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Mental Health: Give Your Brain a Workout

Giving your brain a workout with daily activities such as puzzles, helps improves areas of your mental health such as concentration, stamina, and focus.
Mental Health: Home Care Spruce Grove
Mental Health: Home Care Spruce Grove

My initial associations with the words, “workout” and “gym” are sweat and pain. This is the type of workout I try to avoid as much as possible. Don’t get me wrong, I acknowledge the invaluable role exercise plays in maintaining overall health. I’m referring, however, to a different kind of workout, one that doesn’t involve stretchy spandex, weights, or exercise machines. This workout is for the brain. Think of your brain like muscle: the more you exercise it, the better it gets. While your brain doesn’t physically grow like muscles do – thank goodness; working your brain improves things like concentration and mental stamina. Neglected or underused muscles can shrink, and similarly, the brain can exhibit signs of decline if not regularly exercised. According to Columbia University Irving Medical Center, “In our 30s and 40s, the brain starts to shrink, with the shrinkage rate increasing even more by age 60.” This article explores ways to keep your grey matter active, and who knows, you might even have some fun along the way.

As you explore your options for your brain work out, it is important to remember to keep your activities enjoyable and varied to consistently stimulate different aspects of your brain. You might also discover that the more enjoyable your engagement is in an activity, the greater the cognitive benefits you’ll likely experience.

Three Reasons Why You Should Exercise Your Brain:

1. Increased Neural Connections:

Learning a new hobby or acquiring a new skill causes the brain to create and reinforce neural pathways. The more connections you build, the more efficiently your brain can process information, leading to improved cognitive health.

2. Attention and Focus:

Regularly engaging in an activity that requires sustained attention and focus builds your mental endurance, which can lead to improvement in your cognitive performance.

3. Memory Enhancement:

Learning new information and skills challenges your memory, promoting the formation of both short-term and long-term memory. This can result in improved recall abilities and overall memory function.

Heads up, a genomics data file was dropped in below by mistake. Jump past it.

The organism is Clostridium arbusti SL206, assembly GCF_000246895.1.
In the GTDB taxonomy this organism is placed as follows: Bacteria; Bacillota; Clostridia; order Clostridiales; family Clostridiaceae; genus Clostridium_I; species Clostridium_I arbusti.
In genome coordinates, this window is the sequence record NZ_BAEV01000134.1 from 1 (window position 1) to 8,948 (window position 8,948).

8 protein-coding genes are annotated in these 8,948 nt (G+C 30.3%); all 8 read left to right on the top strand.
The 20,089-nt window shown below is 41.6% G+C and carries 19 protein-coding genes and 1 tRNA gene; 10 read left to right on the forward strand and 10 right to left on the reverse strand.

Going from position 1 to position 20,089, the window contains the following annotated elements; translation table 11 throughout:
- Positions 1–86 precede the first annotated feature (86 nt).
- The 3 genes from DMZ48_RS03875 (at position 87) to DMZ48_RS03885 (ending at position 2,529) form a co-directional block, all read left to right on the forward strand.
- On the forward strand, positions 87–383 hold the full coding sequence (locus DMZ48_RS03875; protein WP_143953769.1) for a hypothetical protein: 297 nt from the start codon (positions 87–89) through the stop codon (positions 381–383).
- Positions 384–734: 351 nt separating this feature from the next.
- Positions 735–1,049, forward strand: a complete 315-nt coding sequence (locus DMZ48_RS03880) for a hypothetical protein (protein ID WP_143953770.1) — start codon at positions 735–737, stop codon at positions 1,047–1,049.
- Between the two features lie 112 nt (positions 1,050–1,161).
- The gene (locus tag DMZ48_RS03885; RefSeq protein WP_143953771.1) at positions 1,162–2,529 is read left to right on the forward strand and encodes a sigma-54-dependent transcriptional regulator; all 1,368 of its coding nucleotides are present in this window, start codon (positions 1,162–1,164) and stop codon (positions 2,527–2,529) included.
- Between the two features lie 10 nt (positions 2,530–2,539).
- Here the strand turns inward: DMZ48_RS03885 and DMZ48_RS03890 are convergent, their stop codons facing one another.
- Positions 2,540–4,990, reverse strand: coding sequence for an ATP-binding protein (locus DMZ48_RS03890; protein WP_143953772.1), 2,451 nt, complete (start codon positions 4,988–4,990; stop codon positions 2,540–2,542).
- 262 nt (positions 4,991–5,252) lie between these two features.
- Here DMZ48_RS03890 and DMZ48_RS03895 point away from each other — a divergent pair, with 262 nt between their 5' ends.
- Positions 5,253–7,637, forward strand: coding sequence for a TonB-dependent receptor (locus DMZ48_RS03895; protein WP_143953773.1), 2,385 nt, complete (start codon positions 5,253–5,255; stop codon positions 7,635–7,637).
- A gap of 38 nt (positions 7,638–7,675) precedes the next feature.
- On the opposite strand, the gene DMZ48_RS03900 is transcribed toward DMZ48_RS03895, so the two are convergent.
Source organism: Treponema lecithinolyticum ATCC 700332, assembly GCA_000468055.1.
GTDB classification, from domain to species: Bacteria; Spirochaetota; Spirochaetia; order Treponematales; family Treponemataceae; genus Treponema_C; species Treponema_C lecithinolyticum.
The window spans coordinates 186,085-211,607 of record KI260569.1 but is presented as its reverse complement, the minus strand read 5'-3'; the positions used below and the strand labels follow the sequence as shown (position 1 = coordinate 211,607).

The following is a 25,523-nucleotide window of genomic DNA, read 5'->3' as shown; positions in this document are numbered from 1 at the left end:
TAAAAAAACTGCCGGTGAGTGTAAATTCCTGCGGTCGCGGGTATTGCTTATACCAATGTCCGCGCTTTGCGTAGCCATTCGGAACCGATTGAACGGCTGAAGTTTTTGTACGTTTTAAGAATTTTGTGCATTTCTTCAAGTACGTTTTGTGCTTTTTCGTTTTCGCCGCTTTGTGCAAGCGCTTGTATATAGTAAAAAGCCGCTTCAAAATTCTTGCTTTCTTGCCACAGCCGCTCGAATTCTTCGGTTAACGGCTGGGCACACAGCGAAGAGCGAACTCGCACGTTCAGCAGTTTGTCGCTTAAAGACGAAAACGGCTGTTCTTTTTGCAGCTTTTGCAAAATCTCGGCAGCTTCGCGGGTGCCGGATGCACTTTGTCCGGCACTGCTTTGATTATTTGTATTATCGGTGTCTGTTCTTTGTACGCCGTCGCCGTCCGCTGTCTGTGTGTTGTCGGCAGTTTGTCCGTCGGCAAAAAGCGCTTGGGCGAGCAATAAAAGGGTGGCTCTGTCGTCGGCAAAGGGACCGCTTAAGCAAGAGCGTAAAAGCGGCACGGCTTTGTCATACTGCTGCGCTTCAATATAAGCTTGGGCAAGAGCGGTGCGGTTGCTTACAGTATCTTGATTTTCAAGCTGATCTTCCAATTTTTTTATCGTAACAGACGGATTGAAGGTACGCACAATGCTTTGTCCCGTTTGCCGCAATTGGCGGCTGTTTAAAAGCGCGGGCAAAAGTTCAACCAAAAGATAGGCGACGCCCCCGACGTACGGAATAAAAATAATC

Three Recommended Games That Work the Brain:

1. Lumosity:

Lumosity is a free online “Brain Training” program that consists of over 60 games meant to improve memory, attention, and problem-solving skills. You can create a free account, however, only users with a paid subscription can access all Lumosity games.

*If you don’t like being glued to a screen the next two options may be more your speed*

2. Sudoku:

Sudoku is a true brain game that not only stimulates cognitive abilities but gives you the satisfaction of accomplishing a difficult puzzle. This game of logic, patterns and problem solving has been proven to give you more brain power. According to a recent article by Scientific and Technology News, “Playing Sudoku on a regular basis has proven to be effective in increasing the player’s IQ.”

3. Crossword:

Crossword is a classic game that has been around for years. This game can be a valuable tool for improving cognition by requiring the player to recall words and their meanings, stimulating both short-term and long-term memory.

Like the discipline needed for exercising your muscles, the same applies to exercising your brain. Taking the initiative to begin is a significant first step. Whether you’re 20 or 80, it’s never too late to begin your ‘Brain Training.’ Keep in mind to participate in activities you find enjoyable. Numerous games contribute to brain health; it doesn’t have to be the three mentioned above. Choose what intrigues you, consistently integrate these games into your day, and soon enough, you’ll notice the cognitive benefits unfolding.



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